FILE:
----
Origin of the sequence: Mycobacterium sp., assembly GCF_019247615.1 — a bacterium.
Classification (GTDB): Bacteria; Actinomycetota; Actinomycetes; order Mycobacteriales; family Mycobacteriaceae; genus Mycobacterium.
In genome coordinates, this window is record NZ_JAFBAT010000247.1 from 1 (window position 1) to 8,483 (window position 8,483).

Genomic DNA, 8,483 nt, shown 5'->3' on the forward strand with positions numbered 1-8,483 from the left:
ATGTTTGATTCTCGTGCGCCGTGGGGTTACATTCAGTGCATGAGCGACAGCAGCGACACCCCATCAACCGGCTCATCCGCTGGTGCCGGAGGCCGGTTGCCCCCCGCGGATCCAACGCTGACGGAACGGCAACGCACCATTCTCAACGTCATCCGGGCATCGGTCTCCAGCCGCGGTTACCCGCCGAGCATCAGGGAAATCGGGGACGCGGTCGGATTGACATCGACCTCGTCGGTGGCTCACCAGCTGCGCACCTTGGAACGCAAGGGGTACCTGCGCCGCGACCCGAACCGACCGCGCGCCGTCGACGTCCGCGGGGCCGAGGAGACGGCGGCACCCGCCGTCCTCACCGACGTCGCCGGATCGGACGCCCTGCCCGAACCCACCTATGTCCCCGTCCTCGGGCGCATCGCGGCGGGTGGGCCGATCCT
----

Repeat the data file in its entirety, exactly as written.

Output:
Origin of the sequence: Mycobacterium sp., assembly GCF_019247615.1 — a bacterium.
Classification (GTDB): Bacteria; Actinomycetota; Actinomycetes; order Mycobacteriales; family Mycobacteriaceae; genus Mycobacterium.
In genome coordinates, this window is record NZ_JAFBAT010000247.1 from 1 (window position 1) to 8,483 (window position 8,483).

Genomic DNA, 8,483 nt, shown 5'->3' on the forward strand with positions numbered 1-8,483 from the left:
ATGTTTGATTCTCGTGCGCCGTGGGGTTACATTCAGTGCATGAGCGACAGCAGCGACACCCCATCAACCGGCTCATCCGCTGGTGCCGGAGGCCGGTTGCCCCCCGCGGATCCAACGCTGACGGAACGGCAACGCACCATTCTCAACGTCATCCGGGCATCGGTCTCCAGCCGCGGTTACCCGCCGAGCATCAGGGAAATCGGGGACGCGGTCGGATTGACATCGACCTCGTCGGTGGCTCACCAGCTGCGCACCTTGGAACGCAAGGGGTACCTGCGCCGCGACCCGAACCGACCGCGCGCCGTCGACGTCCGCGGGGCCGAGGAGACGGCGGCACCCGCCGTCCTCACCGACGTCGCCGGATCGGACGCCCTGCCCGAACCCACCTATGTCCCCGTCCTCGGGCGCATCGCGGCGGGTGGGCCGATCCT